The Other Side of Matisse
Tuesday, October 22, 2013 • 4:45pm
Last Thursday, I treated myself to an exhibition of Henri Matisse prints in New York City: "MATISSE: The Essence of Line, Selected Prints: 1900-1950" at the Marlborough Gallery.
As I do not usually handle multiples (art works normally printed on paper), it was fascinating to learn of Matisse’s important contribution to the field of graphic art. His formidable oil paintings are, of course, very well known, however, this artist’s contribution to printmaking, which spanned half a century, is definitely an understudied aspect of his oeuvre.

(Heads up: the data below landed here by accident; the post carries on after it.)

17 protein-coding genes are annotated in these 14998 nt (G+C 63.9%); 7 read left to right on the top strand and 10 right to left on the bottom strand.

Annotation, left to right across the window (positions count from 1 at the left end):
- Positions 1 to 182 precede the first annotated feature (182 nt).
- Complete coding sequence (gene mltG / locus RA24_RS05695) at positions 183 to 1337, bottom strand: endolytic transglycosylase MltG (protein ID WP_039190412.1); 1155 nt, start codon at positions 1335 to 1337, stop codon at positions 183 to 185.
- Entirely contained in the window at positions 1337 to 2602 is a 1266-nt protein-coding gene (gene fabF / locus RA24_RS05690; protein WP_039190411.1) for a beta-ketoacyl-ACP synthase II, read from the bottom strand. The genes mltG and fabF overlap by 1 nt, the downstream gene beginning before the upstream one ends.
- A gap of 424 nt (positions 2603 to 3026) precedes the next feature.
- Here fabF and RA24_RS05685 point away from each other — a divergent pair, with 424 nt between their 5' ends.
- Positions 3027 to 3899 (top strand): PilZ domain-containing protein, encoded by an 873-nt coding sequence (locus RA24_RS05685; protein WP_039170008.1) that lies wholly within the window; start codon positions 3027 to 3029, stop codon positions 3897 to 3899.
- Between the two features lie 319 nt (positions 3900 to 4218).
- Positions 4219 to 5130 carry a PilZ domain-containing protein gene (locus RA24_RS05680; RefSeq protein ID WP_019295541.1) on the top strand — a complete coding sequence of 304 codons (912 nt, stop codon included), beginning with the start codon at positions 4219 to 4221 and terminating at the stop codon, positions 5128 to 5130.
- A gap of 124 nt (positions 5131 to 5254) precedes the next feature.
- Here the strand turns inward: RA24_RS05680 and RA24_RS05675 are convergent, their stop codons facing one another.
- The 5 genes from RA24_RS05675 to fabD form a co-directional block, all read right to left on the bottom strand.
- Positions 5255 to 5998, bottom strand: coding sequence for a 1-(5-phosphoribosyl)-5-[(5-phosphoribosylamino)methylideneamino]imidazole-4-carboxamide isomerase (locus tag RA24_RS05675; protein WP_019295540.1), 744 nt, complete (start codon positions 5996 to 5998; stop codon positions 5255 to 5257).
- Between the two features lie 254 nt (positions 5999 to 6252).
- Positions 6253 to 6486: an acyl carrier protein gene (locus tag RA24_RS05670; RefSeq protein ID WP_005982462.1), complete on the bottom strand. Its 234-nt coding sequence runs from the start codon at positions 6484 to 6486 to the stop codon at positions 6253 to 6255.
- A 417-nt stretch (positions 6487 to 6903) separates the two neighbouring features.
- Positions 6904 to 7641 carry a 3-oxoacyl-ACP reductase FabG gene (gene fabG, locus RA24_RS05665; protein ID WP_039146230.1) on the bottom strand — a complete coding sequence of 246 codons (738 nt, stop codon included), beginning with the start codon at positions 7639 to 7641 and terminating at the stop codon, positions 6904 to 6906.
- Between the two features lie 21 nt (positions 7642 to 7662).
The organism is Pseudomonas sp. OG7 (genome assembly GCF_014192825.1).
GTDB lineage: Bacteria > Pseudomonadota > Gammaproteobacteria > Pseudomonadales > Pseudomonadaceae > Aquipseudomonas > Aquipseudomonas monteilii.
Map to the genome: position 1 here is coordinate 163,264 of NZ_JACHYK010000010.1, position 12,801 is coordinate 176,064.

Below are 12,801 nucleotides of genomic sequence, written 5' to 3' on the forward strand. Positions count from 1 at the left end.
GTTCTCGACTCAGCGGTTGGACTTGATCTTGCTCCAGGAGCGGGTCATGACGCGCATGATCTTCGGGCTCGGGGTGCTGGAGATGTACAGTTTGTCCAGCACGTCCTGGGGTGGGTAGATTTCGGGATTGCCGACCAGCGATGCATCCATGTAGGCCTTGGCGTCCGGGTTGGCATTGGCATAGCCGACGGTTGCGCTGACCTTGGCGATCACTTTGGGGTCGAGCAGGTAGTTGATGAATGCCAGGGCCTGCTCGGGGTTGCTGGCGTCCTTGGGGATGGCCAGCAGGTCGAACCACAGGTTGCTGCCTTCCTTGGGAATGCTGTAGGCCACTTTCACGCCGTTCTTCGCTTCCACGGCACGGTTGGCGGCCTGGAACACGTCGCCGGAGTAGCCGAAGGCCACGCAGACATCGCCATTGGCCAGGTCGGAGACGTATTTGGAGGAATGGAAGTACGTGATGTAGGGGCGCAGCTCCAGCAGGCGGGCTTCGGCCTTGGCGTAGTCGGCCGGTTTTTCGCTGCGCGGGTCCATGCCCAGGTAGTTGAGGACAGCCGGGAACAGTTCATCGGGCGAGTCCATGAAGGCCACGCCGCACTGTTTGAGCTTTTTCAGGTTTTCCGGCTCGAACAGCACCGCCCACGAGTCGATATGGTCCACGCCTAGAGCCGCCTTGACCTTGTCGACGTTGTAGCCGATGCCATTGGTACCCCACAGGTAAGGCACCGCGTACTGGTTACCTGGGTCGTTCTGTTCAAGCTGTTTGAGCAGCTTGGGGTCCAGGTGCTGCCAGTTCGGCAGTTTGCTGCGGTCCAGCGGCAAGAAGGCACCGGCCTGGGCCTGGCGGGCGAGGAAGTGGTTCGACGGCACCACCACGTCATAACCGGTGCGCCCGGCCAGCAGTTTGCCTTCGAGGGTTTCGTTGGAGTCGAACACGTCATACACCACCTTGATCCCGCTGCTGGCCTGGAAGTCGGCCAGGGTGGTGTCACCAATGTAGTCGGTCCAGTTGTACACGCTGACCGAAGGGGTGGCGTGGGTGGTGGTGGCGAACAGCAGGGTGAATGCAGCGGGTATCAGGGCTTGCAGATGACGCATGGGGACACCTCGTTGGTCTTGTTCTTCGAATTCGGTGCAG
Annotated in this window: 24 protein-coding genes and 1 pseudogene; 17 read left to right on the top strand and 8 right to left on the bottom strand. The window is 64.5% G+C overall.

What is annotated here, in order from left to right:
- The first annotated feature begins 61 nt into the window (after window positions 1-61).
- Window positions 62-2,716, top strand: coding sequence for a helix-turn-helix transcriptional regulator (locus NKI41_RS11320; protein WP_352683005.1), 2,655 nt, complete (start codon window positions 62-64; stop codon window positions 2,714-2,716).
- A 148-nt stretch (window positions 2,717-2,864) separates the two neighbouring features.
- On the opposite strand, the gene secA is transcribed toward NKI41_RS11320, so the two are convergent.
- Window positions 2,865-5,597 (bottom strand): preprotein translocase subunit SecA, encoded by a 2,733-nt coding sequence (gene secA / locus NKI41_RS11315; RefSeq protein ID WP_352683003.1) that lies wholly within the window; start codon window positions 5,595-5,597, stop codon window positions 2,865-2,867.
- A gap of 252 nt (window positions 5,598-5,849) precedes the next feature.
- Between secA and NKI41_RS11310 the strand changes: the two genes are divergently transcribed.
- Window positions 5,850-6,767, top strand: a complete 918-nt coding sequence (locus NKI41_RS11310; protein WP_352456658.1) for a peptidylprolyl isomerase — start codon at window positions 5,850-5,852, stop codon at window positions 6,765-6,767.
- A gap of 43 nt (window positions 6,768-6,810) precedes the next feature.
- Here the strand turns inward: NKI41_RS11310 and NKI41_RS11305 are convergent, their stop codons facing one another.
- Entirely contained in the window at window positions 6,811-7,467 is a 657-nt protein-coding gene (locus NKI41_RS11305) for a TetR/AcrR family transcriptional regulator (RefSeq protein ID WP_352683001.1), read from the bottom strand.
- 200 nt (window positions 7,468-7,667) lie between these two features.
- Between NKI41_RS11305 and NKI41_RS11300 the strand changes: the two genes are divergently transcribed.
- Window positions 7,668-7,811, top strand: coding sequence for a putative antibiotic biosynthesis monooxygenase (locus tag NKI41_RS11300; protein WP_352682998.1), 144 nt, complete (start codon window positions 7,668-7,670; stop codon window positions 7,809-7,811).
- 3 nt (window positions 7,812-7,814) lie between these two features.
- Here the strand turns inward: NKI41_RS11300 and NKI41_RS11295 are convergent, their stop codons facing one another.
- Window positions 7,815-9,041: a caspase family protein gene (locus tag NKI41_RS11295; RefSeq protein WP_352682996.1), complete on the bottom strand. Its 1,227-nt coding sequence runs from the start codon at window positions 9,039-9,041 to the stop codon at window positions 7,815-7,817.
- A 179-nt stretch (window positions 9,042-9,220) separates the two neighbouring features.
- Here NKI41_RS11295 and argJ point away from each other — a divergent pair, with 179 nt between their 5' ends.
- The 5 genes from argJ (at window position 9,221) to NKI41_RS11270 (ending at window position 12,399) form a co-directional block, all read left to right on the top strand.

The French artist Henri Matisse was born in 1869, and was originally trained in the Realist and Symbolist styles. This would dramatically change during his 60 years of creativity, during which he expressed himself in painting, sculpture, and printmaking. . The subjects were nudes, figures in landscapes, portraits, and interior views— the usual fare.
What made him different, in fact, radical, was his use of vivid color and overstated form to express feeling. In this way he became one of the 20th century’s most significant artists.
The show concentrates on the artist’s printmaking craft and creative development from 1900 to 1950; the message being that Matisse was a Modernist, always ahead of his time. Etchings, drypoints, woodcuts, lithographs, linoleum carvings, and stencil designs are included and the transformation from straight representation to something more abstract is clear. The greatness of Henri Matisse is once again affirmed.
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